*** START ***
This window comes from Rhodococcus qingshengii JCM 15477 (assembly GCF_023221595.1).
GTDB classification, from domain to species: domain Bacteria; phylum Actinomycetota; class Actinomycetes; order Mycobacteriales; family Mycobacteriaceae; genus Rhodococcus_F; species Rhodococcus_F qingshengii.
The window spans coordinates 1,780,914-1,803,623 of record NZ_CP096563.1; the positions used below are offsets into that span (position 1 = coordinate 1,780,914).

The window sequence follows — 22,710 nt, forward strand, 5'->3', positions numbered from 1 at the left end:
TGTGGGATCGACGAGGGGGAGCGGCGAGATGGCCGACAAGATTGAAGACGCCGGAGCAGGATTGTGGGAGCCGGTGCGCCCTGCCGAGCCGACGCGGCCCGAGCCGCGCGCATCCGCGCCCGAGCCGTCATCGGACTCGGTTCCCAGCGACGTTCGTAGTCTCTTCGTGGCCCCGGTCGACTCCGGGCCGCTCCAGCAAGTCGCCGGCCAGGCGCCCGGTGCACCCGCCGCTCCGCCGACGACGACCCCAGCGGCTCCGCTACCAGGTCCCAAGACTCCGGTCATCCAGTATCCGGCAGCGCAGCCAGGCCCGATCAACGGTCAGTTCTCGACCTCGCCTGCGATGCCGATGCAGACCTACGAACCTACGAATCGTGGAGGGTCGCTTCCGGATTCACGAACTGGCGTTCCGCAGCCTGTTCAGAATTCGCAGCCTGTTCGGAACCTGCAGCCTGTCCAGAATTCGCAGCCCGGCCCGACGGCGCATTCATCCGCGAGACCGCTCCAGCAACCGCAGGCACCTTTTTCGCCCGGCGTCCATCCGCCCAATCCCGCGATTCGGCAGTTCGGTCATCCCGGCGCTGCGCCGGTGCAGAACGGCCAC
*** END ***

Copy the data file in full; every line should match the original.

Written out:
This window comes from Rhodococcus qingshengii JCM 15477 (assembly GCF_023221595.1).
GTDB classification, from domain to species: domain Bacteria; phylum Actinomycetota; class Actinomycetes; order Mycobacteriales; family Mycobacteriaceae; genus Rhodococcus_F; species Rhodococcus_F qingshengii.
The window spans coordinates 1,780,914-1,803,623 of record NZ_CP096563.1; the positions used below are offsets into that span (position 1 = coordinate 1,780,914).

The window sequence follows — 22,710 nt, forward strand, 5'->3', positions numbered from 1 at the left end:
TGTGGGATCGACGAGGGGGAGCGGCGAGATGGCCGACAAGATTGAAGACGCCGGAGCAGGATTGTGGGAGCCGGTGCGCCCTGCCGAGCCGACGCGGCCCGAGCCGCGCGCATCCGCGCCCGAGCCGTCATCGGACTCGGTTCCCAGCGACGTTCGTAGTCTCTTCGTGGCCCCGGTCGACTCCGGGCCGCTCCAGCAAGTCGCCGGCCAGGCGCCCGGTGCACCCGCCGCTCCGCCGACGACGACCCCAGCGGCTCCGCTACCAGGTCCCAAGACTCCGGTCATCCAGTATCCGGCAGCGCAGCCAGGCCCGATCAACGGTCAGTTCTCGACCTCGCCTGCGATGCCGATGCAGACCTACGAACCTACGAATCGTGGAGGGTCGCTTCCGGATTCACGAACTGGCGTTCCGCAGCCTGTTCAGAATTCGCAGCCTGTTCGGAACCTGCAGCCTGTCCAGAATTCGCAGCCCGGCCCGACGGCGCATTCATCCGCGAGACCGCTCCAGCAACCGCAGGCACCTTTTTCGCCCGGCGTCCATCCGCCCAATCCCGCGATTCGGCAGTTCGGTCATCCCGGCGCTGCGCCGGTGCAGAACGGCCAC